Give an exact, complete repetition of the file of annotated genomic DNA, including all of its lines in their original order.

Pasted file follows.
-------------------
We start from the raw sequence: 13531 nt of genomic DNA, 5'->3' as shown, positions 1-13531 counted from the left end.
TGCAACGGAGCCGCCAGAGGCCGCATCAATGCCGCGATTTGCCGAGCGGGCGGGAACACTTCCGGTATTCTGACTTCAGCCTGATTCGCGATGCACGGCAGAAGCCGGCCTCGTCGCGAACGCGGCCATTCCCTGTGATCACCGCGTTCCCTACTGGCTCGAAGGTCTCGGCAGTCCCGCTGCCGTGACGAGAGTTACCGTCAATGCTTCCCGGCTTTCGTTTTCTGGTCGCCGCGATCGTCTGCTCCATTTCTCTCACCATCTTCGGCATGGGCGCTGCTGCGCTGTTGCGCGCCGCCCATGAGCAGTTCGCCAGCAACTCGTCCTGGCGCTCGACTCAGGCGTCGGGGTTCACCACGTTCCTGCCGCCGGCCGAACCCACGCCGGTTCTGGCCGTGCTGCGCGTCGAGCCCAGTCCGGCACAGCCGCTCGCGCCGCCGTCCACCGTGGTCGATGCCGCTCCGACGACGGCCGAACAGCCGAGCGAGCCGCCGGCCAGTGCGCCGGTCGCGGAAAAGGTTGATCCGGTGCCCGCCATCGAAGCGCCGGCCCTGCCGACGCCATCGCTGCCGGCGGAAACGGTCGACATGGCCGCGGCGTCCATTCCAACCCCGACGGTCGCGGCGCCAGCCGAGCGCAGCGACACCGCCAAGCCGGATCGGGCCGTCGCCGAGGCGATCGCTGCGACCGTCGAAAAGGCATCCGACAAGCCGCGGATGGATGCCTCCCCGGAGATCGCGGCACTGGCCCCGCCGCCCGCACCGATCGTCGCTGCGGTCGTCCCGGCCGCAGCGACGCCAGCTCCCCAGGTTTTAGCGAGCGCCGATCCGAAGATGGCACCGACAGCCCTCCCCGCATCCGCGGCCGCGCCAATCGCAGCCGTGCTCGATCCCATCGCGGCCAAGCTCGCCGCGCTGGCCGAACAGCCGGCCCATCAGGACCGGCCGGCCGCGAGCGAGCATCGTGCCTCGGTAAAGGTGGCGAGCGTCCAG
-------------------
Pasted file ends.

We start from the raw sequence: 13531 nt of genomic DNA, 5'->3' as shown, positions 1-13531 counted from the left end.
TGCAACGGAGCCGCCAGAGGCCGCATCAATGCCGCGATTTGCCGAGCGGGCGGGAACACTTCCGGTATTCTGACTTCAGCCTGATTCGCGATGCACGGCAGAAGCCGGCCTCGTCGCGAACGCGGCCATTCCCTGTGATCACCGCGTTCCCTACTGGCTCGAAGGTCTCGGCAGTCCCGCTGCCGTGACGAGAGTTACCGTCAATGCTTCCCGGCTTTCGTTTTCTGGTCGCCGCGATCGTCTGCTCCATTTCTCTCACCATCTTCGGCATGGGCGCTGCTGCGCTGTTGCGCGCCGCCCATGAGCAGTTCGCCAGCAACTCGTCCTGGCGCTCGACTCAGGCGTCGGGGTTCACCACGTTCCTGCCGCCGGCCGAACCCACGCCGGTTCTGGCCGTGCTGCGCGTCGAGCCCAGTCCGGCACAGCCGCTCGCGCCGCCGTCCACCGTGGTCGATGCCGCTCCGACGACGGCCGAACAGCCGAGCGAGCCGCCGGCCAGTGCGCCGGTCGCGGAAAAGGTTGATCCGGTGCCCGCCATCGAAGCGCCGGCCCTGCCGACGCCATCGCTGCCGGCGGAAACGGTCGACATGGCCGCGGCGTCCATTCCAACCCCGACGGTCGCGGCGCCAGCCGAGCGCAGCGACACCGCCAAGCCGGATCGGGCCGTCGCCGAGGCGATCGCTGCGACCGTCGAAAAGGCATCCGACAAGCCGCGGATGGATGCCTCCCCGGAGATCGCGGCACTGGCCCCGCCGCCCGCACCGATCGTCGCTGCGGTCGTCCCGGCCGCAGCGACGCCAGCTCCCCAGGTTTTAGCGAGCGCCGATCCGAAGATGGCACCGACAGCCCTCCCCGCATCCGCGGCCGCGCCAATCGCAGCCGTGCTCGATCCCATCGCGGCCAAGCTCGCCGCGCTGGCCGAACAGCCGGCCCATCAGGACCGGCCGGCCGCGAGCGAGCATCGTGCCTCGGTAAAGGTGGCGAGCGTCCAG